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From Half Hours in the Holy Land by Norman Macleod, 1884

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The first sign of nearing a new country from the sea is generally the pilot-boat and its crew. With what interest do we look over the side of the ship, and watch the dresses and countenances of the first specimens of the tribe among whom we are to pitch our tents for a time!,

The boat, with a flag in its bow, which pulled out to meet us from Alexandria, had a crew which were a fit introduction to the East, with their rough comfortable brown boatcoats and hood, their petticoat-trousers, swarthy faces, and shining teeth. And as for "Master George" himself, the Egyptian pilot, as he stepped up the gangway to shake hands with his old friends, and take charge of the ship, he was, from toe to turban, a perfect study for an artist.

There is nothing at all remarkable in the view of Alexandria from the sea. Notwithstanding the white palace, the old summerhouse of the Pasha, and other distinguished buildings, which are sure to be pointed out, the town looks like a long horizontal streak of whitewash, mingled with brown, and crossed perpendicularly with the sharp lines of ships' masts.

But a scene well worth noticing was the crowd of boats that pressed around the ship to convey passengers to the shore. Imagine thirty or forty such, with their nondescript crews, crowding to the ship's side, every man on board of them appearing in a towering passion, and yelling as if in the agony of despair, and, with outstretched hands and flashing eyes, pouring forth a stream of guttural Arabic, that seemed to the ear to be a whole dictionary of imprecations without a pause, and as far as one could judge, without a motive, unless it were that they took us for lost spirits claimable by the greatest demon.

The noise is great when landing from a Highland steamer, and when Highland boatmen, the scum of the port, are contending for passengers or luggage. But without defending the Gaelic as mellifluous, or the Highlanders as types of meekness on such an occasion, yet in vehemence of gesticulation, in genuine power of lip and lung to fill the air with a roar of incomprehensible exclamations, nothing on earth, so long as the human body retains its present arrangement of muscles and nervous vitality, can surpass the Egyptians and their language.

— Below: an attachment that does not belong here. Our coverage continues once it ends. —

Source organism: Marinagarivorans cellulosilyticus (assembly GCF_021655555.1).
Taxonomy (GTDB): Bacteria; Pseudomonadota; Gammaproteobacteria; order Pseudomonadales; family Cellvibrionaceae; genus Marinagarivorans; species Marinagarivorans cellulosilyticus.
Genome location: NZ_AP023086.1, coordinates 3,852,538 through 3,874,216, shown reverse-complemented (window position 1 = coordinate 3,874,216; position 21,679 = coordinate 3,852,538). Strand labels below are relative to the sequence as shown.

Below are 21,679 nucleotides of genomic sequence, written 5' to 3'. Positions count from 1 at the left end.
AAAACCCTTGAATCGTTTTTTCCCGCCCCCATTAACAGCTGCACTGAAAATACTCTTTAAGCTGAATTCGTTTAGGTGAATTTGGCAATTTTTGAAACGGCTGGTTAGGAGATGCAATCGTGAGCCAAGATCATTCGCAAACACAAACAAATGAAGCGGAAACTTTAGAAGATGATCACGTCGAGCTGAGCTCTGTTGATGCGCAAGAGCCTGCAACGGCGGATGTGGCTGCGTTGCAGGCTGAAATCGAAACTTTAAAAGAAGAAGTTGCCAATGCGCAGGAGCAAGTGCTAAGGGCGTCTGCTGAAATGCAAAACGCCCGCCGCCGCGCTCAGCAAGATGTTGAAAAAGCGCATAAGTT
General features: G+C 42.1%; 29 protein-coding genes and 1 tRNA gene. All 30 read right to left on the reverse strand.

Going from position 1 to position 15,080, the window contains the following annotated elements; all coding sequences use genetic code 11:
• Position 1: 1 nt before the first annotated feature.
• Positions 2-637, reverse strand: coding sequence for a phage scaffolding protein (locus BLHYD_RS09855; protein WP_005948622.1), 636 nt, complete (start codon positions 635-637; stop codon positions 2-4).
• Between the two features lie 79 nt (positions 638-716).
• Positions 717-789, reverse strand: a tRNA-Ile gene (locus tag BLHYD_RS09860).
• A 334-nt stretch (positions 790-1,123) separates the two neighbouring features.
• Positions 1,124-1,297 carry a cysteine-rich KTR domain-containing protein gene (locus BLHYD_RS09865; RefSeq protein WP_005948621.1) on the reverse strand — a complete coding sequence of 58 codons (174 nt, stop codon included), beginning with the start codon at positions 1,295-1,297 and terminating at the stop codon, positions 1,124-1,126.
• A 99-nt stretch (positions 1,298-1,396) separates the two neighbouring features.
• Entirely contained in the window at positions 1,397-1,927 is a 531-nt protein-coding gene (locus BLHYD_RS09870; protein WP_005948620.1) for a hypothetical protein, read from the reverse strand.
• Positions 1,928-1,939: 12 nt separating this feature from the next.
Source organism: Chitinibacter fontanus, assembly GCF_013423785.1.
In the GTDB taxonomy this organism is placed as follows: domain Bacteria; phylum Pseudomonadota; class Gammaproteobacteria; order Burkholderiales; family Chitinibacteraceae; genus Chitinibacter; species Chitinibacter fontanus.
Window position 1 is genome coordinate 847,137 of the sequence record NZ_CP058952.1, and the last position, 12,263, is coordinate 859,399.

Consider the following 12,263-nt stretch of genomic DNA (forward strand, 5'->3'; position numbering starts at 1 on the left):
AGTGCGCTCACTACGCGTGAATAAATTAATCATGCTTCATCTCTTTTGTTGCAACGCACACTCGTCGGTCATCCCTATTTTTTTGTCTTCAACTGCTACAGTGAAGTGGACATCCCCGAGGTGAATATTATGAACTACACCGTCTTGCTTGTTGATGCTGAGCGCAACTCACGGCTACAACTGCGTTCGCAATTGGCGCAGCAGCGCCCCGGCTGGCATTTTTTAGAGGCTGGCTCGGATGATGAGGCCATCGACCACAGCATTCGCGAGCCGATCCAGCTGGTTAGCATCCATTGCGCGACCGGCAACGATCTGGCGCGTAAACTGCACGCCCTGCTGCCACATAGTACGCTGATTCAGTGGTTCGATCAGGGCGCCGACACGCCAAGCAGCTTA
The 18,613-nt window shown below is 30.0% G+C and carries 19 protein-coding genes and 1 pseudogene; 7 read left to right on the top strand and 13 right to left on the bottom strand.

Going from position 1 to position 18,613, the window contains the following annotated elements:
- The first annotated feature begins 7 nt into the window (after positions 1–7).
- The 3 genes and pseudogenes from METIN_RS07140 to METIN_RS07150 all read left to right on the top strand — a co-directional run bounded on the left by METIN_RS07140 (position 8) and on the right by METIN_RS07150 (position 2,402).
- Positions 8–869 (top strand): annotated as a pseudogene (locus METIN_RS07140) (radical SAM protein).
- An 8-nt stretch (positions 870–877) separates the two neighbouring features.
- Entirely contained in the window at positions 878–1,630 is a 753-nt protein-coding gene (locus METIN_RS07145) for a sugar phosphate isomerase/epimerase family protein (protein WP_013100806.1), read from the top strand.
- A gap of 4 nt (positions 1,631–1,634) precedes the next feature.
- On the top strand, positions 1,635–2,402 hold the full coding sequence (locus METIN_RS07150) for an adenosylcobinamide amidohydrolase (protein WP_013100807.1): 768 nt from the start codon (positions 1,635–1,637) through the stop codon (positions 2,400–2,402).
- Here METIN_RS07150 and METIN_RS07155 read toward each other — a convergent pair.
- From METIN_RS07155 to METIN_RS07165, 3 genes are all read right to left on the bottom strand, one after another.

The Quay at Alexandria

The Quay at Alexandria

If the Pyramids were built, as some allege they were, to preserve the inch as a measure of length for the world, why should not the Sphinx have been raised, with her calm eye, dignified face, and sweet smile, even now breaking through her ruins like sunlight through the clouds, to be an everlasting rebuke to Eastern rage, and a lesson in stone exhorting to silence?

My first day in the East stands alone in my memory, unapproached by all I have ever seen. It excited feel-of novelty and wonder which I fear can never be reproduced. I had expected very little from Alexandria, and thought of it only as a place of merchandise, notorious for donkeys, donkey-boys, and Pompey's Pillar. But as soon as I landed, I realised at once the presence of a totally different world of human beings from any I seen before. The charm and fascination consisted in the total difference in every respect between East and West.

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The Oxford History of Ancient Egypt

The Oxford History of Ancient Egypt
by Ian Shaw
  The Oxford History of Ancient Egypt describes the emergence and development of the distinctive civilization of the ancient Egyptians, from their prehistoric origins to their conquest by the Persians, Greeks, and Romans. It details the changing nature of life and death in the Nile valley, which gave rise to some of the earliest masterpieces of art, architecture, and literature in the ancient world.
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